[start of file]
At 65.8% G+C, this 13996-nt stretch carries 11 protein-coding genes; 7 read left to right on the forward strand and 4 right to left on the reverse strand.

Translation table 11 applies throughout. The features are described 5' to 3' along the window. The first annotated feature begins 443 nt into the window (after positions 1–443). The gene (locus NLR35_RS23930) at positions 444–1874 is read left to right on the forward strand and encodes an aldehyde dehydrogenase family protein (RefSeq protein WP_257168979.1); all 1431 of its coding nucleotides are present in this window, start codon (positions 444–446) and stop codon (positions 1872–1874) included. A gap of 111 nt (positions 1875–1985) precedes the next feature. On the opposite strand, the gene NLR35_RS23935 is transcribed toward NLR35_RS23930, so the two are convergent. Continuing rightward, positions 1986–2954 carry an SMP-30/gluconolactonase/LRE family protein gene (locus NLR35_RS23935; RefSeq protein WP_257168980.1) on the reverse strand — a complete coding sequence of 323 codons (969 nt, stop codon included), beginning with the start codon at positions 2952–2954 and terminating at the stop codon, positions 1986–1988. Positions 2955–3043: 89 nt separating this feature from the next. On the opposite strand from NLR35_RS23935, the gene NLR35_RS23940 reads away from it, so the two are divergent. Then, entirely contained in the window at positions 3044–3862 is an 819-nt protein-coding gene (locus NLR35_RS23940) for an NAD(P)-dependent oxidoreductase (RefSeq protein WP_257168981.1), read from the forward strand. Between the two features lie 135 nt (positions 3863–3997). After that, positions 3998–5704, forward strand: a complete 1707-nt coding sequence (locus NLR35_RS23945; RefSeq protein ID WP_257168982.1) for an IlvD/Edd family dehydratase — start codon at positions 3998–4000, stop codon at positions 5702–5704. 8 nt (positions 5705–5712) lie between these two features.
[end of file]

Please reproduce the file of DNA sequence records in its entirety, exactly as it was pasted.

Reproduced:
At 65.8% G+C, this 13996-nt stretch carries 11 protein-coding genes; 7 read left to right on the forward strand and 4 right to left on the reverse strand.

Translation table 11 applies throughout. The features are described 5' to 3' along the window. The first annotated feature begins 443 nt into the window (after positions 1–443). The gene (locus NLR35_RS23930) at positions 444–1874 is read left to right on the forward strand and encodes an aldehyde dehydrogenase family protein (RefSeq protein WP_257168979.1); all 1431 of its coding nucleotides are present in this window, start codon (positions 444–446) and stop codon (positions 1872–1874) included. A gap of 111 nt (positions 1875–1985) precedes the next feature. On the opposite strand, the gene NLR35_RS23935 is transcribed toward NLR35_RS23930, so the two are convergent. Continuing rightward, positions 1986–2954 carry an SMP-30/gluconolactonase/LRE family protein gene (locus NLR35_RS23935; RefSeq protein WP_257168980.1) on the reverse strand — a complete coding sequence of 323 codons (969 nt, stop codon included), beginning with the start codon at positions 2952–2954 and terminating at the stop codon, positions 1986–1988. Positions 2955–3043: 89 nt separating this feature from the next. On the opposite strand from NLR35_RS23935, the gene NLR35_RS23940 reads away from it, so the two are divergent. Then, entirely contained in the window at positions 3044–3862 is an 819-nt protein-coding gene (locus NLR35_RS23940) for an NAD(P)-dependent oxidoreductase (RefSeq protein WP_257168981.1), read from the forward strand. Between the two features lie 135 nt (positions 3863–3997). After that, positions 3998–5704, forward strand: a complete 1707-nt coding sequence (locus NLR35_RS23945; RefSeq protein ID WP_257168982.1) for an IlvD/Edd family dehydratase — start codon at positions 3998–4000, stop codon at positions 5702–5704. 8 nt (positions 5705–5712) lie between these two features.